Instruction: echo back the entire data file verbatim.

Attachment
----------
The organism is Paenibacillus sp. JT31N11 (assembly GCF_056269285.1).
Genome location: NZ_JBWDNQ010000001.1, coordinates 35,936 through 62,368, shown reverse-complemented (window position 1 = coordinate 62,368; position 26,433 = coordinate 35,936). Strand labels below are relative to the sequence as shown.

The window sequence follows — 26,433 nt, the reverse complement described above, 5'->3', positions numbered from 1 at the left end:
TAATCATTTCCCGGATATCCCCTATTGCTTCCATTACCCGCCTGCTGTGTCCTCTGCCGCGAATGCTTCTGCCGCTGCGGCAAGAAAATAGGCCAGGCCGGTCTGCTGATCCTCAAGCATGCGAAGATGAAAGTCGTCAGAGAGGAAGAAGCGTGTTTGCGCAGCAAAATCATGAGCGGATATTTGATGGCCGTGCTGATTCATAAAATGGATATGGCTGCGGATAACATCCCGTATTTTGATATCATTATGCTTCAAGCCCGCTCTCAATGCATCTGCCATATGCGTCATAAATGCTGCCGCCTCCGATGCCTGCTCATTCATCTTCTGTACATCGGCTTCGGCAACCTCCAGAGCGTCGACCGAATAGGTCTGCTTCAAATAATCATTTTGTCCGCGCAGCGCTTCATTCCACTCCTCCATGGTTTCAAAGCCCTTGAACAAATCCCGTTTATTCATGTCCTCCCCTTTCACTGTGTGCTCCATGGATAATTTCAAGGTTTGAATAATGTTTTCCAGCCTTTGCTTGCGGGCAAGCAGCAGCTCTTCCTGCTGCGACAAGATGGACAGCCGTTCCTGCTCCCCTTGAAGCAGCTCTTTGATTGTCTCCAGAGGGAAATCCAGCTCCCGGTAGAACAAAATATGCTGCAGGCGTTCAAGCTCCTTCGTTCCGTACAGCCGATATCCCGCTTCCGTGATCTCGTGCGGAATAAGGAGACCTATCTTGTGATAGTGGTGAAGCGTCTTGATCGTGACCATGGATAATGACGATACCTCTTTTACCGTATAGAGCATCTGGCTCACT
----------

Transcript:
The organism is Paenibacillus sp. JT31N11 (assembly GCF_056269285.1).
Genome location: NZ_JBWDNQ010000001.1, coordinates 35,936 through 62,368, shown reverse-complemented (window position 1 = coordinate 62,368; position 26,433 = coordinate 35,936). Strand labels below are relative to the sequence as shown.

The window sequence follows — 26,433 nt, the reverse complement described above, 5'->3', positions numbered from 1 at the left end:
TAATCATTTCCCGGATATCCCCTATTGCTTCCATTACCCGCCTGCTGTGTCCTCTGCCGCGAATGCTTCTGCCGCTGCGGCAAGAAAATAGGCCAGGCCGGTCTGCTGATCCTCAAGCATGCGAAGATGAAAGTCGTCAGAGAGGAAGAAGCGTGTTTGCGCAGCAAAATCATGAGCGGATATTTGATGGCCGTGCTGATTCATAAAATGGATATGGCTGCGGATAACATCCCGTATTTTGATATCATTATGCTTCAAGCCCGCTCTCAATGCATCTGCCATATGCGTCATAAATGCTGCCGCCTCCGATGCCTGCTCATTCATCTTCTGTACATCGGCTTCGGCAACCTCCAGAGCGTCGACCGAATAGGTCTGCTTCAAATAATCATTTTGTCCGCGCAGCGCTTCATTCCACTCCTCCATGGTTTCAAAGCCCTTGAACAAATCCCGTTTATTCATGTCCTCCCCTTTCACTGTGTGCTCCATGGATAATTTCAAGGTTTGAATAATGTTTTCCAGCCTTTGCTTGCGGGCAAGCAGCAGCTCTTCCTGCTGCGACAAGATGGACAGCCGTTCCTGCTCCCCTTGAAGCAGCTCTTTGATTGTCTCCAGAGGGAAATCCAGCTCCCGGTAGAACAAAATATGCTGCAGGCGTTCAAGCTCCTTCGTTCCGTACAGCCGATATCCCGCTTCCGTGATCTCGTGCGGAATAAGGAGACCTATCTTGTGATAGTGGTGAAGCGTCTTGATCGTGACCATGGATAATGACGATACCTCTTTTACCGTATAGAGCATCTGGCTCACT